It is not, however, solely local fishing activities that impact upon R. djiddensis. Of great concern is the large number of foreign vessels targeting guitarfish fin in the region. At the time of writing, there was some 150 to 200 Taiwanese operated fishing vessels (most Taiwanese flagged vessels, some Indonesian flagged) fishing for shark fin off East Africa and the Middle East in the Western Indian Ocean (IOTC 2005). The main target species for these fishers is reportedly hammerhead sharks and giant guitarfish (IOTC 2005). The fishing grounds targeted by these vessels can be divided into two areas: 1). Offshore Mozambique, Tanzania and Madagascar (almost year-round fishing season), and 2). Offshore Oman, Yemen and Somalia (April to July) (IOTC 2005). These areas represent large proportions of the giant guitarfish's range. These foreign vessels are known to be poaching from territorial waters where surveillance and policing are insufficient (IOTC 2005). A recent report of illegal fishing by foreign vessels in Mozambican waters included a seizure of an entire cargo consisting of sharks, mostly R. djiddensis. See: South Africa And Mozambique Tighten Noose On Foreign Vessels For Illegal Fishing.
Habitat modification/degradation, including to inshore nursery areas, from human activities (fisheries, pollution, coastal impacts) are likely affecting this species given its inshore occurrence.
Monitoring and documentation and direct and indirect artisanal and commercial catches is required where the species is being fished. Species-specific catch and effort data should be collected throughout its range, which will require capacity-building, education and training programmes. Further investigation into the taxonomy, population and range, biology and ecology of R. djiddensis is urgently required. Harvest and trade management is needed, including control of fin trading activities where they occur and as such precautionary curtailment of commercial exploitation throughout its range is recommended given that it will not be able to sustain intense and uncontrolled targeting.
The recreational line fishery in South Africa is managed by a bag limit of one/species/person/day for unspecified chondrichthyans, which includes R. djiddensis.
The development and implementation of management plans (national and/or regional e.g., under the FAO International Plan of Action for the Conservation and Management of Sharks: IPOA-Sharks) are required to facilitate the conservation and management of all elasmobranch species in the region. See Anon. (2004) for an update of progress made by nations in the range of R. djiddensis.
Anonymous. 2004. Report on the implementation of the UN FAO International Plan of Action for Sharks (IPOA–Sharks). AC20 Inf. 5. Twentieth meeting of the CITES Animals Committee, Johannesburg (South Africa), 29 March–2 April 2004.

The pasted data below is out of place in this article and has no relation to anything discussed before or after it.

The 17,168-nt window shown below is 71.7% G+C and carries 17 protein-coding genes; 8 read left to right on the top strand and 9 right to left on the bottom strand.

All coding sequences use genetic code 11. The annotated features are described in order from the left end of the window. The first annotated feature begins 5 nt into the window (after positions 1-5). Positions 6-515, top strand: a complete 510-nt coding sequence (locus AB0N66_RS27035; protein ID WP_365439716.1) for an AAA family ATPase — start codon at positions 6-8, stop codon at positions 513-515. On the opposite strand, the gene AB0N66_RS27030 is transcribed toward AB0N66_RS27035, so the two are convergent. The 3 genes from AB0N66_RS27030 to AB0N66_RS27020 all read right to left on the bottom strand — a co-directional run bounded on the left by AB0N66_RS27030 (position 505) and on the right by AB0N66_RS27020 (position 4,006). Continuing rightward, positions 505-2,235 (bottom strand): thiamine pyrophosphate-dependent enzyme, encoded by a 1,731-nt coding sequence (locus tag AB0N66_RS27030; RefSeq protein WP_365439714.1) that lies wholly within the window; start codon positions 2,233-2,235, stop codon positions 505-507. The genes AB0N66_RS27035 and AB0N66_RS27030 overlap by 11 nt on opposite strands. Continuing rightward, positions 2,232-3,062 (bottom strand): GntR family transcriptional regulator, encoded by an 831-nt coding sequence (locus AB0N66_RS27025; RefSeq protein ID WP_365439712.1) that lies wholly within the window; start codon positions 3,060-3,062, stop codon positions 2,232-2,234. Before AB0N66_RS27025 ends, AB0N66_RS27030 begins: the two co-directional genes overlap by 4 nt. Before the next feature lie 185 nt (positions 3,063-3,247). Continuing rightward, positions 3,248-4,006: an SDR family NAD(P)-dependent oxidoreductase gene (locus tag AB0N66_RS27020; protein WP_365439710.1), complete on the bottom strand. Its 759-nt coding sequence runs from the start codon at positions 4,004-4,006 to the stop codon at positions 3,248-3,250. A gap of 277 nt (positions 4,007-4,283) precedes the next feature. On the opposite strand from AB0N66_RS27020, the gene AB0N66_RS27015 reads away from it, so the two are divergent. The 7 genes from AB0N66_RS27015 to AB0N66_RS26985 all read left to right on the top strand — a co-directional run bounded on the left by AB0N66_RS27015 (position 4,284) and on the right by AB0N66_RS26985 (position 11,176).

Barnett, R. 1997. The shark trade in mainland Tanzania and Zanzibar. In: N.T. Marshall & R. Barnett (eds). The trade in sharks and shark products in the western Indian and southeast Atlantic oceans. pp: 39–66. TRAFFIC East/Southern Africa, Nairobi.
Bonfil, R. and Abdallah, M. 2004. Field identification guide to the sharks and rays of the Red Sea and Gulf of Aden. FAO Species Identification Guide for Fishery Purposes. FAO, Rome.
Bullen, E. and Mann, B.Q. 2003. Sedgwick's/ORI/WWF Tagging Programme: Giant guitarfish (Rhynchobatus djiddensis). Data Report, Oceanographic Research Institute 2003/2
Cavanagh, R.D., Kyne, P.M., Fowler, S.L., Musick, J.A. and Bennett M.B. 2003. The Conservation Status of Australasian Chondrichthyans: Report of the IUCN Shark Specialist Group Australia and Oceania Regional Red List Workshop, Queensland, Australia, 7-9 March 2003. School of Biomedical Sciences, University of Queensland: Brisbane.
Chen, H.K. (ed.) 1996. Shark Fisheries and the Trade in Sharks and Shark Products in Southeast Asia. TRAFFIC Southeast Asia Report, Petaling Jaya, Selangor, Malaysia
Clarke, S. 2002. Trade in Asian dried seafood: characterisation, estimation and implications for conservation. Wildlife Conservation Society Working Paper Series.
Compagno, L.J.V. 1988. Rhinobatidae. In: M. Smith & P.C. Heemstra (eds). Smiths' Sea Fishes. pp:128–131 Southern Book Publishers, Johannesburg.
Compagno, L.J.V., Ebert, D.A. and Smale, M.J. 1989. Guide to the sharks and rays of Southern Africa. Struik, Cape Town. 160 pp.
Fennessy, S.T. 1994. Incidental capture of elasmobranchs by commercial prawn trawlers on the Tugela Bank, Natal, South Africa. South African Journal of Marine Science 14:287-296.
IOTC (Indian Ocean Tuna Commission). 2005. Information on shark finning fisheries. IOTC-2005-S9-08[EN]. IOTC, Victoria, Seychelles.
IUCN. 2006. IUCN Red List of Threatened Species.
IUCN SSC Shark Specialist Group. Specialist Group website. Available at: http://www.iucnssg.org/.
Mann, B. 2003. Fish facts. In: E. Bullen, B. Mann & B. Everett (eds).Tagging News. p:6. Oceanographic Research Institute, Durban.
Marshall, N.T. 1997. Trade in sharks and shark products in Kenyan waters. In: N.T. Marshall & R. Barnett (eds). The trade in sharks and shark products in the western Indian and southeast Atlantic oceans. pp:31–38. TRAFFIC East/Southern Africa, Nairobi.
Pradervand, P. 2003. National Marine Linefish System: Temporal trends in catches of dominant elasmobranch species in the shore-based competition fishery along the KwaZulu-Natal coast. Data Report 2003/5:4pp+III. (Durban, South Africa).
Sousa, M.I., Marshall, N.T. and Smale, M.J. 1997. The shark trade in Mozambique. In: N.T. Marshall & R. Barnett (eds). The trade in sharks and shark products in the western Indian and southeast Atlantic oceans. pp:67–79. TRAFFIC East/Southern Africa, Nairobi.
van der Elst, R. 1993. A guide to the common sea fishes of southern Africa. Struik Publishers, Cape Town, South Africa.
Wallace, J.H. 1967. The batoid fishes of the east coast of southern Africa. II. Manta, eagle, duckbill, cownose, butterfly and sting rays. Investigational Report. Oceanographic Research Institute, Durban 16
Young, N. 2001. An analysis of the trends in by-catch of turtle species, angelsharks and batoid species in the protective gillnets off KwaZulu-Natal, South Africa. MSc thesis, University of Reading
|Citation:||Dudley, S.F.J. & Cavanagh, R.D. 2006. Rhynchobatus djiddensis. The IUCN Red List of Threatened Species 2006: e.T39394A10197912.Downloaded on 23 January 2017.|